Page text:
Rwandan Pregnant Woman Collapses, Dies At Cyanika While Escaping To Uganda

A Rwandan woman has collapsed and died as she tried to escape through a panya (illegal pathway) to Uganda to buy foodstuffs.

Rwanda recently issued a travel advice warning Rwandans against traveling to Uganda, saying they faced arrest and persecution.

While Uganda denied claims of harassing Rwandans, Kigali responded by ordering security forces to enforce the travel ban.

Rwandan Immigration officials responded by blocking all Rwandan from crossing to Uganda.

However, on Wednesday afternoon, Cyanika border town came to a standstill after a Rwandan woman died as she struggled to enter Uganda.

It is alleged Elizabeth Mukarugwiza, who was pregnant, was being chased by unknown people.

She reportedly fell on the ground before passing on a few minutes later.

Uganda Red Cross Society (URCS) publicist, Irene Nakasita told ChimpReports on Wednesday that Police at Cyanika border “alerted our volunteers to help in saving her life.”


She added: “The lady was crossing into Uganda using a panya which is near the border point. By the time volunteers reached her, she had already slipped into coma.”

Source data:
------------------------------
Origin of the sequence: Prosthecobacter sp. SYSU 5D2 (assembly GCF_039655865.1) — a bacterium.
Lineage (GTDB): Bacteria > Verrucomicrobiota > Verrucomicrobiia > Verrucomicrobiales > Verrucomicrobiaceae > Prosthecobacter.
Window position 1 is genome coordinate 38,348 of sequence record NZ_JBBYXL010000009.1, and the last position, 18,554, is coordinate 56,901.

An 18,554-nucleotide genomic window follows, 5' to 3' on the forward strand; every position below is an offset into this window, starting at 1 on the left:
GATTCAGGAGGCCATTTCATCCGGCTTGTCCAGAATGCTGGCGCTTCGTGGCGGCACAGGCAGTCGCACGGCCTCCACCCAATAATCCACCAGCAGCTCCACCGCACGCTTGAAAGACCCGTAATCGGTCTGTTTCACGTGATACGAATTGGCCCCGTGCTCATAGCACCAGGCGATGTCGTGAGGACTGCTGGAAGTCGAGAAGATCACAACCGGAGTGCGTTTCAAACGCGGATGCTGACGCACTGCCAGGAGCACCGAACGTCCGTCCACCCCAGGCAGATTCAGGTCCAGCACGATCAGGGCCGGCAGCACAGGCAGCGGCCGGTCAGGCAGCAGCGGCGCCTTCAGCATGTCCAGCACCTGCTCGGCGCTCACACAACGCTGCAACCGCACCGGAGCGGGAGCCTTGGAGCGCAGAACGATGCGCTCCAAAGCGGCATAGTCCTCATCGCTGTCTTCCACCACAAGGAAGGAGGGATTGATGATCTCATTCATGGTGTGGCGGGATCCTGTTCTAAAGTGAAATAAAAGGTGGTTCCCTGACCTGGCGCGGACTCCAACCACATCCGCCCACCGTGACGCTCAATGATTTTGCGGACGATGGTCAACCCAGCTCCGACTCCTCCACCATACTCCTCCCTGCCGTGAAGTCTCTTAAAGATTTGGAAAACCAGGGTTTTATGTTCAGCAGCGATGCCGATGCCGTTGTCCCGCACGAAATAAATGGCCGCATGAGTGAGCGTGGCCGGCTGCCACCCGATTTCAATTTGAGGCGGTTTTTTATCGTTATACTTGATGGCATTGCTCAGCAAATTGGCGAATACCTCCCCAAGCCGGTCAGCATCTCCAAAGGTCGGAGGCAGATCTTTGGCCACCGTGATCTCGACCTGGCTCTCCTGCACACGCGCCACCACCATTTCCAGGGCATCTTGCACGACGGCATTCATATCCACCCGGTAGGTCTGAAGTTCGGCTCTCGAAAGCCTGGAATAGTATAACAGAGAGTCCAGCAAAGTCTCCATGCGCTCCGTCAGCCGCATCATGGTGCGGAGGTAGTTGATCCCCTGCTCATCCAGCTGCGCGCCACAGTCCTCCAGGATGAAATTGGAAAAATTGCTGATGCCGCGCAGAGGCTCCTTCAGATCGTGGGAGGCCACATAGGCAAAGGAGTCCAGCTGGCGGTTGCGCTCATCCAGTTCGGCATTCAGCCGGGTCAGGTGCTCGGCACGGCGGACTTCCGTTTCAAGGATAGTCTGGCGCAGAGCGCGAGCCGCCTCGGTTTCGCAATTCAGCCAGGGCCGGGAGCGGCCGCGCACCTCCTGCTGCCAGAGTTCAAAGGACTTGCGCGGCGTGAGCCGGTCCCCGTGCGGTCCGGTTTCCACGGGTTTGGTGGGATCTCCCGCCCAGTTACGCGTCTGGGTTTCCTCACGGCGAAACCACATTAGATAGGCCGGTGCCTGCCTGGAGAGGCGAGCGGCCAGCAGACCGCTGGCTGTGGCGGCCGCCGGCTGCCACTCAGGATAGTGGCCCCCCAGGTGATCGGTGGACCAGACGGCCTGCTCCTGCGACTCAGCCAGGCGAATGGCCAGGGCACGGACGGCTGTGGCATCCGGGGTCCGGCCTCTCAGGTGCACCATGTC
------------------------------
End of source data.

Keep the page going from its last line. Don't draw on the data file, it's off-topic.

Nakasita said a Red Cross ambulance was quickly dispatched to the point where the woman had collapsed from only to discover that she had passed on.

The Red Cross is currently handing over the body to security for further management.

Nakasita said Uganda Red Cross Society has volunteers at all border points to screen all immigrants for the Ebola virus.

Officials said the deceased wanted to buy foodstuffs and medicine from Uganda.

As soon as the travel ban was announced by Rwandan authorities, dozens of Rwandans were caught on camera crossing into Uganda in search of food.

Rwanda, a hill country, relies heavily on Uganda’s food exports.

United Nations’ COMTRADE database shows that in 2017 Uganda exports to Rwanda was $182 million, against imports of about $16 million.

Major Ugandan products to Rwanda are cerealsceramics, raw hides and skins, edible vegetables, roots and tubers, machinery, coffee, tea, iron and steel, essential oils, cosmetics and milk.

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